Advanced, Energy Efficient Shelter Systems for Contingency Basing and Other Applications, led by the Army Natick Soldier Research, Development, and Engineering Center at Natick, Massachusetts, will receive $5.997 million to develop and demonstrate the next generation of energy-efficient shelters. The goal is to demonstrate and transition to shelter systems that will reduce heating and cooling requirements by 50 percent, while providing improved capabilities and
quality of life.

Operation Enduring Freedom Energy Initiative Proving Ground, led by the Army Research, Development and Engineering Command's Field Assistance in Science and Technology Center at Bagram Airfield, Afghanistan, will receive $1.425 million. The program is designed to establish a baseline for energy and fuel use in expeditionary operations in Afghanistan and to evaluate the benefit of energy-related technologies, such as improved heating and air-conditioning units,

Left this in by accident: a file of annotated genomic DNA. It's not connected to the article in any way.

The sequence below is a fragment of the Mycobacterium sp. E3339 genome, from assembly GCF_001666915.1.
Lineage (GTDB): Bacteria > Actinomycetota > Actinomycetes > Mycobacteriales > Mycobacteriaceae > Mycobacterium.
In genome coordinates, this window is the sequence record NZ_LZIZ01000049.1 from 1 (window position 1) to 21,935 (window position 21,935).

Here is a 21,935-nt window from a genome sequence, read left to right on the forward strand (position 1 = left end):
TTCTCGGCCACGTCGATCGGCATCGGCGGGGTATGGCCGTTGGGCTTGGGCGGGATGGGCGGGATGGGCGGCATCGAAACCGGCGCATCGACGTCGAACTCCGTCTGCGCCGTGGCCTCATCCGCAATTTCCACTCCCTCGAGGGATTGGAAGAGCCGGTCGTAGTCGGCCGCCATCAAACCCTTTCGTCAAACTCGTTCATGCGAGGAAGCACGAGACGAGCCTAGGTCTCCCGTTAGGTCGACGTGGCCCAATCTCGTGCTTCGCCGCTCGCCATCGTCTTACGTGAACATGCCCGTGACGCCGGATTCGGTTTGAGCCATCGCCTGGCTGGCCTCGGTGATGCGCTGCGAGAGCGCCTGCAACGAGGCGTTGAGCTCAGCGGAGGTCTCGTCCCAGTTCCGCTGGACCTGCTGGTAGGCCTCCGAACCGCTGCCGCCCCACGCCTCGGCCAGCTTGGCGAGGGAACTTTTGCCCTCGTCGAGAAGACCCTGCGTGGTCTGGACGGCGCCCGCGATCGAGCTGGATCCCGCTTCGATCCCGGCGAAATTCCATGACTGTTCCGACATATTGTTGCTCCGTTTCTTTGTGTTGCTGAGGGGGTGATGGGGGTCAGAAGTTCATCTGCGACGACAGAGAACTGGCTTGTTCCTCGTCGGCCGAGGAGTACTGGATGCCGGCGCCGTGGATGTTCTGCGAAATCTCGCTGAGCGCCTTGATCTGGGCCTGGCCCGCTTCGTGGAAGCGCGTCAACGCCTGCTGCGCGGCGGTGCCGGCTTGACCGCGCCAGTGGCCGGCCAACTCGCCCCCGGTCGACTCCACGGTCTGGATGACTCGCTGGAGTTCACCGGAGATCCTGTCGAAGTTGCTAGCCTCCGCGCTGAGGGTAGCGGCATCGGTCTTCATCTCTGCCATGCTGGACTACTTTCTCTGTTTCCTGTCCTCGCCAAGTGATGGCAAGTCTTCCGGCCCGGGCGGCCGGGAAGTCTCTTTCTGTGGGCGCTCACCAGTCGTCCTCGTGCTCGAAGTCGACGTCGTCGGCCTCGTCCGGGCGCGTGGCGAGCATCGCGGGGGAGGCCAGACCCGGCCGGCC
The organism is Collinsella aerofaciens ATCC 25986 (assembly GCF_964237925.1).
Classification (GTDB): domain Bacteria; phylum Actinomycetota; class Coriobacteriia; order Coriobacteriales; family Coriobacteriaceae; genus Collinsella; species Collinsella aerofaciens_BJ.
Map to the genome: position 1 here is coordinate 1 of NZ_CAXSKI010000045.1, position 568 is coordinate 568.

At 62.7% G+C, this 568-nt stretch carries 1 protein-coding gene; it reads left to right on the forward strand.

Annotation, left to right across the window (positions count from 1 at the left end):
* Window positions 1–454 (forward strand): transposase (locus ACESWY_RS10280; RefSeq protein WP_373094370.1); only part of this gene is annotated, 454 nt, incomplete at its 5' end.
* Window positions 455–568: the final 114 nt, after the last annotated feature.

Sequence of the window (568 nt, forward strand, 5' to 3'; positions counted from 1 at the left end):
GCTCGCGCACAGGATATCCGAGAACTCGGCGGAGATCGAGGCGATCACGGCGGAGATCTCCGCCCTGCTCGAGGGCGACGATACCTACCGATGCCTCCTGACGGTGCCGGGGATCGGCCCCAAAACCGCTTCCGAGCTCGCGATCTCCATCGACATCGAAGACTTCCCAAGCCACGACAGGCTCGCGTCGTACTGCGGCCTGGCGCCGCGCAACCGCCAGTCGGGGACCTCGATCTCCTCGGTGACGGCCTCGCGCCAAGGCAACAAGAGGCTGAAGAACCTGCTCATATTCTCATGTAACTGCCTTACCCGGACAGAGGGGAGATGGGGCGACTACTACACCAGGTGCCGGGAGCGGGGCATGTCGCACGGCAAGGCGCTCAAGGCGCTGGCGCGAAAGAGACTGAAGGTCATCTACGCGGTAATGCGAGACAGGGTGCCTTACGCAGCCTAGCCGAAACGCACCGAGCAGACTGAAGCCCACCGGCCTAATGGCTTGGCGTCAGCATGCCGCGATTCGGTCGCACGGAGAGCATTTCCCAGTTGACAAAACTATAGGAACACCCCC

insulating tent liners, solar tent shades, and hybrid solar-electric power.

Army Leaders Unveil 2012 Posture Statement
Secretary of the Army John McHugh and Army Chief of Staff General Raymond Odierno presented the
Army's 2012 Posture Statement to Congress on 17 February 2012. A Statement on the Posture of the United States Army 2012 lays out the priorities and guiding principles for the upcoming year.

This year's focus is on a force that is "smaller but reversible" as well as fiscally responsible and
energy efficient. According to the Army Posture Statement, the Army "must avoid the historical
pattern of drawing down too fast or risk losing leadership and capabilities, making it much harder to
expand again when needed."

The posture statement says that the Army's operational focus remains on Afghanistan, but the